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Diversity and inclusion in the workplace
Diversity and inclusion in the workplace

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Examples of allyship

Some employers take this so seriously that they have entire programmes dedicated to the theme.

Microsoft’s Allyship Programme (Ray, 2020)

The goal is to give all Microsoft employees the language they need to discuss different viewpoints and difficult issues in a way that offers empathy and inclusion to all, merging advocacy with the concept of the ‘growth mindset’.

The programme consists of 10 segments, including online classes, video scenarios and facilitated sessions focused on building skills and practicing behaviours. It teaches that ‘there’s no limit to who can benefit from a focus on greater inclusion – everyone has an opportunity to be an ally, and everyone needs allyship in some form’. People are encouraged to learn, grow, make mistakes and get better.

Others use their own sector specialism, in this case – making compelling films, to promote allyship to all their employees.

Netflix allyship culture

Video 4: Netflix Culture Allyship
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Activity 2 Exploring allyship

Timing: Allow about 20 minutes for this activity.

Part 1: Now you have a clearer understanding of what allyship is, spend some time thinking about ways you could use your own privilege and power to change the experience of marginalised groups. Make notes in the box below.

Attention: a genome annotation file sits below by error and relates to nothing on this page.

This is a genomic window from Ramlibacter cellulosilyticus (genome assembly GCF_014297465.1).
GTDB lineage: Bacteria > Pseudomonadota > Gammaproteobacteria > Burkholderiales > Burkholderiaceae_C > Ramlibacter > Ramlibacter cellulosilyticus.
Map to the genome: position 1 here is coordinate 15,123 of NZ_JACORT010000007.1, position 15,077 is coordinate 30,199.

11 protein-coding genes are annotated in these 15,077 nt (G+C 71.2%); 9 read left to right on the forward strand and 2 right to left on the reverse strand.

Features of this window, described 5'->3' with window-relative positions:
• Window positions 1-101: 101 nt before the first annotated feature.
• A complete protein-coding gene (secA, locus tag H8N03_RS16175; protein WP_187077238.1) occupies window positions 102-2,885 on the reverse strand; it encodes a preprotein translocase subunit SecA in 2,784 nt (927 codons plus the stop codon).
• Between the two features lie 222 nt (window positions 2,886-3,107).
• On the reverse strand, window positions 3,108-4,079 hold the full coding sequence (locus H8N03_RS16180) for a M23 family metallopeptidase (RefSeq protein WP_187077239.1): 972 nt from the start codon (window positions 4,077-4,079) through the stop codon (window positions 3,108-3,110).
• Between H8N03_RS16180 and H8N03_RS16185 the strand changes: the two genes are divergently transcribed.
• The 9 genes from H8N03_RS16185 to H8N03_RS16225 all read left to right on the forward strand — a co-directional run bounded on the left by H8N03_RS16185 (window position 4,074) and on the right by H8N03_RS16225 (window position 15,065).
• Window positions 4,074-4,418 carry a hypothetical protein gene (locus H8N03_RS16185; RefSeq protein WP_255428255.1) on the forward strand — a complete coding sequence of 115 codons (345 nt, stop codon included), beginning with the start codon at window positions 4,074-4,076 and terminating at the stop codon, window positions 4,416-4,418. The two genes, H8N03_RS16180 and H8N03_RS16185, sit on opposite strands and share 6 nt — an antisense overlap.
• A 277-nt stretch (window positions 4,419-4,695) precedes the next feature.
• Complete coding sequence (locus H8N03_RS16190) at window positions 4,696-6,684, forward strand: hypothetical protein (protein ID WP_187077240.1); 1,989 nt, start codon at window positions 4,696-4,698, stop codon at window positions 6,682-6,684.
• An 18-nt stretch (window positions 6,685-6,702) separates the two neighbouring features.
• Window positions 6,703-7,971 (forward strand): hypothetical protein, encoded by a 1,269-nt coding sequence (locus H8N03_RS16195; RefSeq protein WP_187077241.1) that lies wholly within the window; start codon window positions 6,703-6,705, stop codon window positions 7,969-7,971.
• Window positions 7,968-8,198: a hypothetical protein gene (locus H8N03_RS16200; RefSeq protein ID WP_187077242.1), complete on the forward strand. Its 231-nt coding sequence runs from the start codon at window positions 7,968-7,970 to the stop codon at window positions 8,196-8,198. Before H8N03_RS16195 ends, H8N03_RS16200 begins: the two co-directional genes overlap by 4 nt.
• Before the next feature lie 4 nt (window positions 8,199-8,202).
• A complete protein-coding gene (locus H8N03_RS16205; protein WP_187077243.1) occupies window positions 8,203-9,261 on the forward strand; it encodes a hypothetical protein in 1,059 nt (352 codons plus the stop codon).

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Depending on your own position within your organisation, you can demonstrate your allyship in different ways. For example:

  • perhaps you’ve identified a colleague from an underrepresented group who you think has a useful perspective to share but who never gets invited to the meetings you go to. Chatting to them to find out their ideas would allow you to represent their views, or better still, arrange for them to attend the next meeting to speak for themselves
  • maybe your department will be recruiting soon, but you’ve realised that some of the processes are open to unconscious bias. Asking to be involved in (or to lead) a diversity and inclusion led review of those processes would be a strong step towards change.

Part 2: Imagine you have witnessed the following microaggression and think about how you might respond to it.

A new person starts in your office. Their name is Atinuke and when they are introduced, you hear a colleague say ‘That’s difficult to pronounce, do you mind if I call you Ati?’


A new person will often say ‘No, that’s fine!’ and keep their frustration hidden, not wanting to make an issue.

In a recent poll by Race Equality Matters (Race Equality Matters website, no date), 73% of respondents from more than 100 organisations said they had their names mispronounced. They said it made them feel ‘not valued or important’, ‘disrespected’ and ‘that they didn’t belong’. 88% of respondents thought a phonetic name spelling campaign would help tackle race inequality.

So Race Equality Matters started the ‘My name is’ campaign, introducing a digital tool to help people share their real names by translating them phonetically. They hope that organisations will standardise these phonetic spellings in email signatures and throughout their businesses.

Watch this short video in which Inein explains why this idea matters and can make a difference.

Video 5: Black History Month - My name is
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If you want to try it out for yourself – visit [Tip: hold Ctrl and click a link to open it in a new tab. (Hide tip)]

You can find a useful list of possible ways to respond to microaggressions here:

Responding to Microaggressions and bias

Now that you have identified some areas that you’d like to improve on, you’ll look at setting relevant goals and breaking down the actions you need to take in order to achieve them.